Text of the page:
In turn, any decisions taken by those so appointed will be void as well. So, any judge or magistrate so appointed will not have the legal authority to hand down judicial decisions. Over the past several years this would number possibly in the thousands or in tens of thousands. Any such decision handed down can, therefore, be challenged in the courts which would further be burdened with expense and time bottlenecks. Prisoners who were found innocent or guilty during this period would challenge decisions; to be retried in the former and sentencing in the latter.

    Think of thousands of people applying for judicial review in a matter of days or weeks… The sheer scale of incompetence in this fiasco is mind blowing. This is the nature of the beast and is the best reason that the Chief Justice must resign. Because, after all, this was knowledge that he possessed at the very beginning and should have protested the illegal appointments to the JLSC of those who were unsuited. [/quote]

    Therefore, it would seem that Ramesh L Maharaj and his client Marcia, are jumping the gun so to speak. Because in the end, if the JLSC was illegally constituted at the time it “appointed” her, then her judicial review will fail on the basis that she was never a judge, and cannot be entitled – or even fired from – something she never possessed in the first place. It stands to reason then that even if she “wins” her judicial review case, that decision will most likely be declared null and void upon determination of the Dumas challenge.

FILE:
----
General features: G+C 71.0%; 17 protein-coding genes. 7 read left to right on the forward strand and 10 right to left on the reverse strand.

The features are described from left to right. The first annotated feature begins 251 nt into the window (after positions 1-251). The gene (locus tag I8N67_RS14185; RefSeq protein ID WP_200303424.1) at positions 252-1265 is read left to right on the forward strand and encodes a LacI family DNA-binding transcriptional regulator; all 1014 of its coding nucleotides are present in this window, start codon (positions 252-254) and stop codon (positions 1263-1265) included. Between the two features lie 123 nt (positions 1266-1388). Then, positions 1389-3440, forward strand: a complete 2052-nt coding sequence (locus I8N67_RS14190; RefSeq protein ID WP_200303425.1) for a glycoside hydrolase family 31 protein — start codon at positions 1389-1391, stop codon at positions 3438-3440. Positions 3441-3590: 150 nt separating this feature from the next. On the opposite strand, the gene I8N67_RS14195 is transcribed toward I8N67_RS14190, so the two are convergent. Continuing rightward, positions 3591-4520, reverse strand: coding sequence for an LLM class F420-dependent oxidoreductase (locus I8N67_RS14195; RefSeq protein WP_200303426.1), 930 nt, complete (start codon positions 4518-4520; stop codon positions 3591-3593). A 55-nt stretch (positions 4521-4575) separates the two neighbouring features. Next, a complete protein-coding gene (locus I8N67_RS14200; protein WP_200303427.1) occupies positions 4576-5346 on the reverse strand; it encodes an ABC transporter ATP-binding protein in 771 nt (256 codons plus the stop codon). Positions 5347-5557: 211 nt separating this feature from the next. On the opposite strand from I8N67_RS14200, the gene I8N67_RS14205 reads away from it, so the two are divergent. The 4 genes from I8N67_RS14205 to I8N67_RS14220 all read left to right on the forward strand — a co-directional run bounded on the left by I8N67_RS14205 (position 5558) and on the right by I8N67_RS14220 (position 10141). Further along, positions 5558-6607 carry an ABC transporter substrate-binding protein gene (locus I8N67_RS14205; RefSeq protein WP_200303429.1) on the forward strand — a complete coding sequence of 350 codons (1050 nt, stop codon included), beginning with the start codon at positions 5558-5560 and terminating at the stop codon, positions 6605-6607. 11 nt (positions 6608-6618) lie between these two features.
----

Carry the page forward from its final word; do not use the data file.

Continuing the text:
A legislative solution as proposed by the Atty Gen is another example of adding mud to the already murky soup. Will it really solve anything? I sincerely doubt that, as the original problem still lies, and remains unsolved. Legislation passed will not only affect the 53 persons affected in this fiasco, but potentially any others in the same situation – what applies to one applies to all. Just another example of not appreciating how the law functions,by the Atty Gen and his advisers.

    Again, I see that the people (the population as well as government members) do not truly understand this scale of the incompetence shown by the JLSC. The resignation of the members of said body on “personal grounds” hardly justifies or solves the mischief it created. Repercussions from this will continue from now to years to come, and lawyers will be laughing all the way to the bank.

  2. The Acting Chief Magistrate is the Next Fall Guy/woman.